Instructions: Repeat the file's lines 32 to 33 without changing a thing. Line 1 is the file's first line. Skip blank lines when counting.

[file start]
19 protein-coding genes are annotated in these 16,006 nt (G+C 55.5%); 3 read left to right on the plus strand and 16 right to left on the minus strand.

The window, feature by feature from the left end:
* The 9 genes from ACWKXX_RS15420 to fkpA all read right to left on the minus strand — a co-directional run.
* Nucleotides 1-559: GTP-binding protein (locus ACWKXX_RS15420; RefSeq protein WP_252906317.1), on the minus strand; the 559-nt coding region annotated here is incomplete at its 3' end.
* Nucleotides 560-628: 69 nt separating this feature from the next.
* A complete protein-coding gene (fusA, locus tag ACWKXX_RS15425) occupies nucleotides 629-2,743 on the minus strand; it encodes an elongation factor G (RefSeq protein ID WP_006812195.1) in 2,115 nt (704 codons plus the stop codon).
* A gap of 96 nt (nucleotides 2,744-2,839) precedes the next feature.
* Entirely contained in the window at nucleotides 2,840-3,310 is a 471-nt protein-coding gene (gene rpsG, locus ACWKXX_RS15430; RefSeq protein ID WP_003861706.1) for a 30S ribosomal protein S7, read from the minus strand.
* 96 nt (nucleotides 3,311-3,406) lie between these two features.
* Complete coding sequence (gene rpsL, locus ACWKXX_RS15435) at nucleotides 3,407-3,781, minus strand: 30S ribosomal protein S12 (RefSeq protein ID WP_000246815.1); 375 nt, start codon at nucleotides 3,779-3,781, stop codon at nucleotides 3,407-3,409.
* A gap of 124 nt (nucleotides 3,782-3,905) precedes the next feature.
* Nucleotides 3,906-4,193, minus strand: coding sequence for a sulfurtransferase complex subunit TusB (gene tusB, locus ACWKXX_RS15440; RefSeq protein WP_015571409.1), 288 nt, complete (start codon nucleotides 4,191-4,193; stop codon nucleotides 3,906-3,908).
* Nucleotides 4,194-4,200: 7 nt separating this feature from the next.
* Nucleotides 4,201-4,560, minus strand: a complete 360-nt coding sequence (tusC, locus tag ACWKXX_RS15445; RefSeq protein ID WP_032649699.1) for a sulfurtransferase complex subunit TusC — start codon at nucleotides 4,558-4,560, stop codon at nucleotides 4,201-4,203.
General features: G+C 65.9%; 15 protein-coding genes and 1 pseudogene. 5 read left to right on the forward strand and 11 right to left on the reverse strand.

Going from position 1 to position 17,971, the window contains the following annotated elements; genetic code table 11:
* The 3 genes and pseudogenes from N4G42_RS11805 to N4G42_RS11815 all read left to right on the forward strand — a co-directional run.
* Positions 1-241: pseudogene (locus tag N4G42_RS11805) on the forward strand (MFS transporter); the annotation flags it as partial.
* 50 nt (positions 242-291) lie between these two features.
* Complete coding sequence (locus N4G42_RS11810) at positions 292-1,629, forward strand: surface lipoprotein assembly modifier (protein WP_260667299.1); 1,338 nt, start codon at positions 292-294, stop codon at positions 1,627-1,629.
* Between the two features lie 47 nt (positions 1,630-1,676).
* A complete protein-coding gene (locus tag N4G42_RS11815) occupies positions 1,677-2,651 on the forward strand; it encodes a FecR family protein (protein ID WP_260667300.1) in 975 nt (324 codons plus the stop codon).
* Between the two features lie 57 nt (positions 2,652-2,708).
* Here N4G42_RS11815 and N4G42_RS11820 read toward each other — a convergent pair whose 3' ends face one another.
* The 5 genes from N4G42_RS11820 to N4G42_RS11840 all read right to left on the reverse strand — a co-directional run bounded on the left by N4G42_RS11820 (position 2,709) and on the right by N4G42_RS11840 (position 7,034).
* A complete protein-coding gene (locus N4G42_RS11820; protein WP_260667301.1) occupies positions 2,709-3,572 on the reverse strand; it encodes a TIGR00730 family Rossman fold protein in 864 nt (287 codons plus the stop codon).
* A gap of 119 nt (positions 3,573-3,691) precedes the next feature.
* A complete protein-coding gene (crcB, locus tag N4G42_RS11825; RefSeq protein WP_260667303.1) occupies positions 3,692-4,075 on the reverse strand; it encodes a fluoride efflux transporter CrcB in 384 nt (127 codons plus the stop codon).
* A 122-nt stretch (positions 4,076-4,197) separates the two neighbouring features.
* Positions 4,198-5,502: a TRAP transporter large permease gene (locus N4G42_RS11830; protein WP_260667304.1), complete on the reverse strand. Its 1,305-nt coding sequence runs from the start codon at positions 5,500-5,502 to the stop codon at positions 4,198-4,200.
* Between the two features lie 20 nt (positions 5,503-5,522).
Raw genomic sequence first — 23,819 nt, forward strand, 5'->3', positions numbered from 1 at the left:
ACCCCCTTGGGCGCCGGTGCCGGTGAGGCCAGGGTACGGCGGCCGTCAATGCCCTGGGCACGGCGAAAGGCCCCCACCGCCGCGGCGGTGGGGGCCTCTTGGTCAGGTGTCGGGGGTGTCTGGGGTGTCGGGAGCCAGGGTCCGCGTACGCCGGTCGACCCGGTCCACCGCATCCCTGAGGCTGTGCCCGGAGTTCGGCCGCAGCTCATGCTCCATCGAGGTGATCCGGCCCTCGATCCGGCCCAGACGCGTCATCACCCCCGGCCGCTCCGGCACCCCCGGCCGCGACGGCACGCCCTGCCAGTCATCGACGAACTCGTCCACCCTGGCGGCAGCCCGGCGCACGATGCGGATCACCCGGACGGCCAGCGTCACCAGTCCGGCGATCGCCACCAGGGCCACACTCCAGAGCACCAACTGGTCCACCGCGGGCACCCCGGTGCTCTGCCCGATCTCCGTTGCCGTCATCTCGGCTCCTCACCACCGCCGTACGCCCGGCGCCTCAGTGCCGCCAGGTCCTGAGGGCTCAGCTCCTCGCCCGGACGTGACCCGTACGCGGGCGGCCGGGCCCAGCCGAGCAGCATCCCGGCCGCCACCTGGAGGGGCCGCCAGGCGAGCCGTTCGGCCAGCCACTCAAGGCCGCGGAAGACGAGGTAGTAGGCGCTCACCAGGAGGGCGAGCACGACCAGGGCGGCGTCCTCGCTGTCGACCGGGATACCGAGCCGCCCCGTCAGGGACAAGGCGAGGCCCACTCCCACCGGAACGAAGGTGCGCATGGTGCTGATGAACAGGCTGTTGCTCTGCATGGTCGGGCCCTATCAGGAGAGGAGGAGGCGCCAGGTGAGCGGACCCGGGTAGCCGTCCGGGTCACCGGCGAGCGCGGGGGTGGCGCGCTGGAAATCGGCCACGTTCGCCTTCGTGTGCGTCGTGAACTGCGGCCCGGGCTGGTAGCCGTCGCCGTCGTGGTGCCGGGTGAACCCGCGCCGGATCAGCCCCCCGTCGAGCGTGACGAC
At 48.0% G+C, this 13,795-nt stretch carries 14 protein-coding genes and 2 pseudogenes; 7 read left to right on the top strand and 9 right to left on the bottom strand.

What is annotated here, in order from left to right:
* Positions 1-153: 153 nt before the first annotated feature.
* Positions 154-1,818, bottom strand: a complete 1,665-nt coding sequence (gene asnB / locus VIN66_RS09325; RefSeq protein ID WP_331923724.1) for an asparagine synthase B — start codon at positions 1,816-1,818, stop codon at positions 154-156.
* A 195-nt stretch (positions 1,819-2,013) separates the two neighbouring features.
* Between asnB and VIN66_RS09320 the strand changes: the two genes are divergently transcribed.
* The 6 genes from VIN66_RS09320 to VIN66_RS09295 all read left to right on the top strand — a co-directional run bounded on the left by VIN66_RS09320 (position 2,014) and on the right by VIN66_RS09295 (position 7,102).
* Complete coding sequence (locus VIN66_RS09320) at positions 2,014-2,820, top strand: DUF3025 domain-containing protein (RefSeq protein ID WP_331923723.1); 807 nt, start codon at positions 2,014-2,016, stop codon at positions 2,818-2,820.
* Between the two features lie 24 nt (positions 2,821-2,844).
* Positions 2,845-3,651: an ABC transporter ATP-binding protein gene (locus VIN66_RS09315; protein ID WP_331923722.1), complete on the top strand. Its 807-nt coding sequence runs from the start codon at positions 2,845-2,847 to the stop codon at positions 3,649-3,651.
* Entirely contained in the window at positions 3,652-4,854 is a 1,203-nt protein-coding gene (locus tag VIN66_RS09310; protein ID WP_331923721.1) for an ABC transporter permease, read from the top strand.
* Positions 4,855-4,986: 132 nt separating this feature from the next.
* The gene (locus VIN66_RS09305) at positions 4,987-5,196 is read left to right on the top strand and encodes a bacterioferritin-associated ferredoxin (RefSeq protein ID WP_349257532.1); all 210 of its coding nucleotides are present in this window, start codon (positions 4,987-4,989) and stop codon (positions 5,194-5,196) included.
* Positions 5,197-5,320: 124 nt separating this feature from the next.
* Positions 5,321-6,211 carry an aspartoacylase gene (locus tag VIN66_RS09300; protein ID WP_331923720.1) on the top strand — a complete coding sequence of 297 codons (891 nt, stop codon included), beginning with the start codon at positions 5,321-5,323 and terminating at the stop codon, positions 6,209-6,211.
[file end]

Raw genomic sequence first — 23,819 nt, forward strand, 5'->3', positions numbered from 1 at the left:
ACCCCCTTGGGCGCCGGTGCCGGTGAGGCCAGGGTACGGCGGCCGTCAATGCCCTGGGCACGGCGAAAGGCCCCCACCGCCGCGGCGGTGGGGGCCTCTTGGTCAGGTGTCGGGGGTGTCTGGGGTGTCGGGAGCCAGGGTCCGCGTACGCCGGTCGACCCGGTCCACCGCATCCCTGAGGCTGTGCCCGGAGTTCGGCCGCAGCTCATGCTCCATCGAGGTGATCCGGCCCTCGATCCGGCCCAGACGCGTCATCACCCCCGGCCGCTCCGGCACCCCCGGCCGCGACGGCACGCCCTGCCAGTCATCGACGAACTCGTCCACCCTGGCGGCAGCCCGGCGCACGATGCGGATCACCCGGACGGCCAGCGTCACCAGTCCGGCGATCGCCACCAGGGCCACACTCCAGAGCACCAACTGGTCCACCGCGGGCACCCCGGTGCTCTGCCCGATCTCCGTTGCCGTCATCTCGGCTCCTCACCACCGCCGTACGCCCGGCGCCTCAGTGCCGCCAGGTCCTGAGGGCTCAGCTCCTCGCCCGGACGTGACCCGTACGCGGGCGGCCGGGCCCAGCCGAGCAGCATCCCGGCCGCCACCTGGAGGGGCCGCCAGGCGAGCCGTTCGGCCAGCCACTCAAGGCCGCGGAAGACGAGGTAGTAGGCGCTCACCAGGAGGGCGAGCACGACCAGGGCGGCGTCCTCGCTGTCGACCGGGATACCGAGCCGCCCCGTCAGGGACAAGGCGAGGCCCACTCCCACCGGAACGAAGGTGCGCATGGTGCTGATGAACAGGCTGTTGCTCTGCATGGTCGGGCCCTATCAGGAGAGGAGGAGGCGCCAGGTGAGCGGACCCGGGTAGCCGTCCGGGTCACCGGCGAGCGCGGGGGTGGCGCGCTGGAAATCGGCCACGTTCGCCTTCGTGTGCGTCGTGAACTGCGGCCCGGGCTGGTAGCCGTCGCCGTCGTGGTGCCGGGTGAACCCGCGCCGGATCAGCCCCCCGTCGAGCGTGACGAC